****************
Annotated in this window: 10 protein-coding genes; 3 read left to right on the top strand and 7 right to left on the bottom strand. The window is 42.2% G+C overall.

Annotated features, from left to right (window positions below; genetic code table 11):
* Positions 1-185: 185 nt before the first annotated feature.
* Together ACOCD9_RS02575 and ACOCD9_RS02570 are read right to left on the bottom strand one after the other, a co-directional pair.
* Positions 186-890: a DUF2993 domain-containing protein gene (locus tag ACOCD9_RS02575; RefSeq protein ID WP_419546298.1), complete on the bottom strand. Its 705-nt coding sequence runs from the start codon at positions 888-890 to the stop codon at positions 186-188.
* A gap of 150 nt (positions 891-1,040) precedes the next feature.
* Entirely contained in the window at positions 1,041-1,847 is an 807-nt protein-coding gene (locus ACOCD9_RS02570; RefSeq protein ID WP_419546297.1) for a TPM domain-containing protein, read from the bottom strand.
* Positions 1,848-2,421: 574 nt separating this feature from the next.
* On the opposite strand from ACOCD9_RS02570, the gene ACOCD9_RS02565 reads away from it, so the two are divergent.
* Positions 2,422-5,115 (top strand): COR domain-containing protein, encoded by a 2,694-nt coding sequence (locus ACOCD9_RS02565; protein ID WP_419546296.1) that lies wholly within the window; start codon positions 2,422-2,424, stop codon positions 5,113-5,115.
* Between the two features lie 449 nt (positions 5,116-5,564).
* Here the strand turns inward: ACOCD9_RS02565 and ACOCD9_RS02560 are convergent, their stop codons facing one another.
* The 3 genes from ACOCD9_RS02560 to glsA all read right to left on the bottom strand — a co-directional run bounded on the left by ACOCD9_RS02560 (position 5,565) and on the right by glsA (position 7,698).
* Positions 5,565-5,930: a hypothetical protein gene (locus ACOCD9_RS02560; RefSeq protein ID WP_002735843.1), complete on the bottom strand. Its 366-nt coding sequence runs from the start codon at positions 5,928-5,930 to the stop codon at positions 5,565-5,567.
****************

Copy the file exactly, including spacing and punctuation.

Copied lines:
Annotated in this window: 10 protein-coding genes; 3 read left to right on the top strand and 7 right to left on the bottom strand. The window is 42.2% G+C overall.

Annotated features, from left to right (window positions below; genetic code table 11):
* Positions 1-185: 185 nt before the first annotated feature.
* Together ACOCD9_RS02575 and ACOCD9_RS02570 are read right to left on the bottom strand one after the other, a co-directional pair.
* Positions 186-890: a DUF2993 domain-containing protein gene (locus tag ACOCD9_RS02575; RefSeq protein ID WP_419546298.1), complete on the bottom strand. Its 705-nt coding sequence runs from the start codon at positions 888-890 to the stop codon at positions 186-188.
* A gap of 150 nt (positions 891-1,040) precedes the next feature.
* Entirely contained in the window at positions 1,041-1,847 is an 807-nt protein-coding gene (locus ACOCD9_RS02570; RefSeq protein ID WP_419546297.1) for a TPM domain-containing protein, read from the bottom strand.
* Positions 1,848-2,421: 574 nt separating this feature from the next.
* On the opposite strand from ACOCD9_RS02570, the gene ACOCD9_RS02565 reads away from it, so the two are divergent.
* Positions 2,422-5,115 (top strand): COR domain-containing protein, encoded by a 2,694-nt coding sequence (locus ACOCD9_RS02565; protein ID WP_419546296.1) that lies wholly within the window; start codon positions 2,422-2,424, stop codon positions 5,113-5,115.
* Between the two features lie 449 nt (positions 5,116-5,564).
* Here the strand turns inward: ACOCD9_RS02565 and ACOCD9_RS02560 are convergent, their stop codons facing one another.
* The 3 genes from ACOCD9_RS02560 to glsA all read right to left on the bottom strand — a co-directional run bounded on the left by ACOCD9_RS02560 (position 5,565) and on the right by glsA (position 7,698).
* Positions 5,565-5,930: a hypothetical protein gene (locus ACOCD9_RS02560; RefSeq protein ID WP_002735843.1), complete on the bottom strand. Its 366-nt coding sequence runs from the start codon at positions 5,928-5,930 to the stop codon at positions 5,565-5,567.